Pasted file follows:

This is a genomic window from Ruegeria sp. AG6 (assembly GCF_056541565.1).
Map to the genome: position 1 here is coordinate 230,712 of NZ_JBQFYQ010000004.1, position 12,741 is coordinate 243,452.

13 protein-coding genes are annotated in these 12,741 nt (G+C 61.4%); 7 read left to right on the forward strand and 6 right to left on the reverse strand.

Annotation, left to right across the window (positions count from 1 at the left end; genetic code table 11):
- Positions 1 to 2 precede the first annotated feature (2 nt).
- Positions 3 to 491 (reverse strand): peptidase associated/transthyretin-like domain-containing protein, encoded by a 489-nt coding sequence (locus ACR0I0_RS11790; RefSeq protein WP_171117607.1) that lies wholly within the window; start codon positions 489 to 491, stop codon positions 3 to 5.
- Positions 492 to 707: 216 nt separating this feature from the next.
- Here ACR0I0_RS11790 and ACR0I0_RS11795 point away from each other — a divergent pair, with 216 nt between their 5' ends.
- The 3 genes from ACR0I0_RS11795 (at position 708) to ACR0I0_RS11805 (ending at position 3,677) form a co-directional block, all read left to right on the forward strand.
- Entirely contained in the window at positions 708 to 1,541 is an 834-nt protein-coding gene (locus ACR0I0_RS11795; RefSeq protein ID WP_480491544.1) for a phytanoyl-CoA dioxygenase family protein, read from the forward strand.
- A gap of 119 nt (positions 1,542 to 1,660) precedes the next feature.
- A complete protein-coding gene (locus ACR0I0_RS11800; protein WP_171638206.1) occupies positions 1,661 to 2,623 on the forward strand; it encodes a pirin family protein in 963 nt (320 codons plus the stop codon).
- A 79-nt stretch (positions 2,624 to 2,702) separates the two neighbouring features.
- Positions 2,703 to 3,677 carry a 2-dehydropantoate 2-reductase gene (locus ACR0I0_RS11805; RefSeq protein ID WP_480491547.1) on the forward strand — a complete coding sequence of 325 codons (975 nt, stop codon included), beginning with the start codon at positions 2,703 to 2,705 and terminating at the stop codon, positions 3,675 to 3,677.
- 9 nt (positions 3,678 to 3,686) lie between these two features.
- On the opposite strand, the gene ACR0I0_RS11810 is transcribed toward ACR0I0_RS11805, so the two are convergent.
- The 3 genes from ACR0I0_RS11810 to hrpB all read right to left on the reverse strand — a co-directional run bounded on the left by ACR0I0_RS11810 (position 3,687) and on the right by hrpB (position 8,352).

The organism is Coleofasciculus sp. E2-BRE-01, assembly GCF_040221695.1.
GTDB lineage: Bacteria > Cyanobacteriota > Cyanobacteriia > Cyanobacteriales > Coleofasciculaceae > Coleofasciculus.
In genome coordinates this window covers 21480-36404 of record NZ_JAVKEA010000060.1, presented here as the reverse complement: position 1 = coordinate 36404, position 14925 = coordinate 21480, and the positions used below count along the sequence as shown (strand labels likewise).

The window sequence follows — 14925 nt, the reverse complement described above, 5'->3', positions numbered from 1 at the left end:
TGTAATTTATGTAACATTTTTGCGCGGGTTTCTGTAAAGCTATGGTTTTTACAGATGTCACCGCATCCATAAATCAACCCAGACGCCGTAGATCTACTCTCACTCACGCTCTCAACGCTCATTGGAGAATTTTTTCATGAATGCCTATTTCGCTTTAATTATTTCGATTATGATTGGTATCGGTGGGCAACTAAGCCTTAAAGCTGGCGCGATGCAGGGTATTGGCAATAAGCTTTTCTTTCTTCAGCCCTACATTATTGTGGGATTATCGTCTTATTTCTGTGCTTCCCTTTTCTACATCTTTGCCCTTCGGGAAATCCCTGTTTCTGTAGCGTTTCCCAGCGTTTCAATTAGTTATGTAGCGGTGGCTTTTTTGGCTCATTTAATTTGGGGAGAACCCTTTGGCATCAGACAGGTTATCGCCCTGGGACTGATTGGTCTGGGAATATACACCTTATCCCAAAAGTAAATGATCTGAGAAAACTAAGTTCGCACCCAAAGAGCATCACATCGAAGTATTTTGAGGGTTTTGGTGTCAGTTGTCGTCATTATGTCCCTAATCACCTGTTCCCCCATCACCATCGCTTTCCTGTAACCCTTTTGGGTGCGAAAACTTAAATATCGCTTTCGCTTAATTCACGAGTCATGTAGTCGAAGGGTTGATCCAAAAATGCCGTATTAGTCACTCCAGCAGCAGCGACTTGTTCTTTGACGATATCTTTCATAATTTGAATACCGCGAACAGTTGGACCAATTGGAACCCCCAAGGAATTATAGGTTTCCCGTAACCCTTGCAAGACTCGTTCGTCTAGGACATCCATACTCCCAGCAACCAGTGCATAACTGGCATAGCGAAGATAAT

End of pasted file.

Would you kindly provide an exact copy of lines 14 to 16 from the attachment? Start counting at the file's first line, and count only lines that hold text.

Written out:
- Positions 2,703 to 3,677 carry a 2-dehydropantoate 2-reductase gene (locus ACR0I0_RS11805; RefSeq protein ID WP_480491547.1) on the forward strand — a complete coding sequence of 325 codons (975 nt, stop codon included), beginning with the start codon at positions 2,703 to 2,705 and terminating at the stop codon, positions 3,675 to 3,677.
- 9 nt (positions 3,678 to 3,686) lie between these two features.
- On the opposite strand, the gene ACR0I0_RS11810 is transcribed toward ACR0I0_RS11805, so the two are convergent.